On Sunday, Sergei Skripal, a 66-year-old former Russian spy, was found unconscious on a bench outside a shopping center in Salisbury, England, after exposure to what police said was an unknown substance.
Skripal was arrested in 2004 by Russia's Federal Security Service (FSB) on suspicion of betraying dozens of Russian agents to British intelligence services. He was sentenced to 13 years in prison in 2006 after a secret trial, but was pardoned four years later as part of a spy swap.
The incident recalls the poisoning of ex-KGB agent Alexander Litvinenko with radioactive polonium-210 in London in 2006.
Here’s what we know so far:
— Skripal was found alongside his 33-year-old daughter, Yulia. Both have been hospitalized and are in a critical condition.
— An emergency service worker has also been hospitalized.
— British Foreign Secretary Boris Johnson in a speech to parliament warned “governments around the world that no attempt to take innocent life on UK soil will go unsanctioned or unpunished."
"We don't know exactly what has taken place in Salisbury, but if it's as bad as it looks, it is another crime in the litany of crimes that we can lay at Russia's door," he said.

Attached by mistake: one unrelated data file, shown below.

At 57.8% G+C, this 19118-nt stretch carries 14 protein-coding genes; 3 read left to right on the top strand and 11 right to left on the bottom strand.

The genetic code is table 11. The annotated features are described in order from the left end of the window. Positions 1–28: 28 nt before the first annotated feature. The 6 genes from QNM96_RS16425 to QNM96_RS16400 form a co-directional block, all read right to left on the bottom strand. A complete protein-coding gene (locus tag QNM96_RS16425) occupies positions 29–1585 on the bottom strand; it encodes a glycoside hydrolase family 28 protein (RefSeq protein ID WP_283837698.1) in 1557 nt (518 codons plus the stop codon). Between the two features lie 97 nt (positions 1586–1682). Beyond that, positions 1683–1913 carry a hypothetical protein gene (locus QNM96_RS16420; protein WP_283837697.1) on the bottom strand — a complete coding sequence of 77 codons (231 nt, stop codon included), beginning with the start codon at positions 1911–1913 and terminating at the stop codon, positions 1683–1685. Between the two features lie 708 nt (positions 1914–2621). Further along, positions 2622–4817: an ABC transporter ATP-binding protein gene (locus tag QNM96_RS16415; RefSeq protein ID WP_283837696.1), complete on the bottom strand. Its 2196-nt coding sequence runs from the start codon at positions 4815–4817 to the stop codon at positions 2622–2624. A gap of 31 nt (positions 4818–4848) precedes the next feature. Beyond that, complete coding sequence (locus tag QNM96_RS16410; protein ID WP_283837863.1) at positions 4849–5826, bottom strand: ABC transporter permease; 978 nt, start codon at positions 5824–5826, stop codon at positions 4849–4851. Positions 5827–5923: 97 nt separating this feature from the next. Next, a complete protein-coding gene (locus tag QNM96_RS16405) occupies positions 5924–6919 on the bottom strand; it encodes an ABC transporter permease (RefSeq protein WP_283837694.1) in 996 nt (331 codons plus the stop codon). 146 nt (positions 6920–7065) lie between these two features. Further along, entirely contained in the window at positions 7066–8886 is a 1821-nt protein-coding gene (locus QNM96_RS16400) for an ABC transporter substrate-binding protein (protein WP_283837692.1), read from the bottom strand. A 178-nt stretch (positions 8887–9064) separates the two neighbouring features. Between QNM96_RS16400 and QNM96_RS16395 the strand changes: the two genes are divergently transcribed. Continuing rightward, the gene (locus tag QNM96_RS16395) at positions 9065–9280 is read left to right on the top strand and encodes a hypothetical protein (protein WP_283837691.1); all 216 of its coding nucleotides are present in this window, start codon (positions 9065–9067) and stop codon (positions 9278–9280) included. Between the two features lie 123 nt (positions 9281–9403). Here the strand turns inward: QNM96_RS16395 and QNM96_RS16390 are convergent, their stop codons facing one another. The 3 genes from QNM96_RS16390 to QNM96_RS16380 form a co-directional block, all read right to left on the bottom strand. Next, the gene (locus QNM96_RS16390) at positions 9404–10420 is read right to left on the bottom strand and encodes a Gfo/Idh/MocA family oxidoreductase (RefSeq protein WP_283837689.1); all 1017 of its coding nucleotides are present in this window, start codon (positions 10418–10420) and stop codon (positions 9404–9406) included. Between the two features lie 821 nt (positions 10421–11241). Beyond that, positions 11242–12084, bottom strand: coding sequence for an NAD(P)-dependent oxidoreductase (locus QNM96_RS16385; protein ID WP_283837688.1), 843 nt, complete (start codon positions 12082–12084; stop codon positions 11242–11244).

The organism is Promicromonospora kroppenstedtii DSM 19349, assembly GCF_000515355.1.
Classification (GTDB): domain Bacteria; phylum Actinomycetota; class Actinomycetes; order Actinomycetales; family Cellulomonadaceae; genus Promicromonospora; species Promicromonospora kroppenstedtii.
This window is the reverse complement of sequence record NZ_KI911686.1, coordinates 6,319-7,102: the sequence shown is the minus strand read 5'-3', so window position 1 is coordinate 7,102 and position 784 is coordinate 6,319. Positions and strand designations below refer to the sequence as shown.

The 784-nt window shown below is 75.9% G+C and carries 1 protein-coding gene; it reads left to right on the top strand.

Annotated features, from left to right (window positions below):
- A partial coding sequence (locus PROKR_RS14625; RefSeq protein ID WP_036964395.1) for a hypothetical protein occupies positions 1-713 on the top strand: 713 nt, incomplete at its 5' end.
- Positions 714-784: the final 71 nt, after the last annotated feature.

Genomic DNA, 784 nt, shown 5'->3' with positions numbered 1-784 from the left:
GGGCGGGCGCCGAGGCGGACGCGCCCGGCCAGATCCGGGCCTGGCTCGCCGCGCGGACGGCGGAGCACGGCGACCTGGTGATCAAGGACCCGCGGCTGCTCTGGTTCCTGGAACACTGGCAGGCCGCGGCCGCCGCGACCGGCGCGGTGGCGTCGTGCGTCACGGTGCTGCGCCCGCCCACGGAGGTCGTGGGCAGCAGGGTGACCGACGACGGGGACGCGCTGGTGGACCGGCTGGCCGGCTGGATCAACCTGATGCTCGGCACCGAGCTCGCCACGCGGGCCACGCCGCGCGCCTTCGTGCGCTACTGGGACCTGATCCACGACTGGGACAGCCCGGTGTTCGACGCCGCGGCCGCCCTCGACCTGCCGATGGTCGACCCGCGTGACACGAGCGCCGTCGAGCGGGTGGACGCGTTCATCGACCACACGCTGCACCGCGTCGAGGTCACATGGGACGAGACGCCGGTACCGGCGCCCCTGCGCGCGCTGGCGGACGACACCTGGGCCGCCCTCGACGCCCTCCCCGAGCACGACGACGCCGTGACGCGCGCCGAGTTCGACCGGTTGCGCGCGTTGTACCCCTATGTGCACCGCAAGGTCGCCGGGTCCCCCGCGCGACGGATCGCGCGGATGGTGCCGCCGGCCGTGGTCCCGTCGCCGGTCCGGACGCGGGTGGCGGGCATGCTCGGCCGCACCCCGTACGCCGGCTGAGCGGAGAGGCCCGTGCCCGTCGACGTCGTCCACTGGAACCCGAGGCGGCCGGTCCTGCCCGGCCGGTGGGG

He added that if there was evidence of Russian state involvement, it would be unlikely Britain would participate in the World Cup in Russia in a “normal way.”
— Head of the Federation Council’s committee on international affairs Konstantin Kosachev called Johnson’s statement “unacceptable.”
“To sound an official version of events that has not been verified but is ‘politically tasty’ is first of all dishonest,” he told the Interfax news agency. “Secondly, it violates the principle of the presumption of innocence, and thirdly it puts pressure on investigators.”
— Kremlin spokesman Dmitry Peskov called the situation “tragic” and said the Kremlin had no information about the incident.
— Russia’s Embassy in London called for an end to the “demonization of Russia,” in an online statement.
— Andrei Lugovoi, who is suspected of being involved in the poisoning of Litvinenko but is now a State Duma deputy, said the incident could be used to antagonize Russia.
“The English suffer from phobias. When something happens with a Russian citizen [they] instantly search for a Russian trail.”
“There are unwritten rules between intelligence agencies, which are largely observed. Skripal was convicted of treason, but he was pardoned by the president in 2010 and extradited to Britain in return for our supposedly exposed agents,” he added.
“That means there was an agreement between our intelligence agencies. Going after someone who’s already been pardoned is absurd.”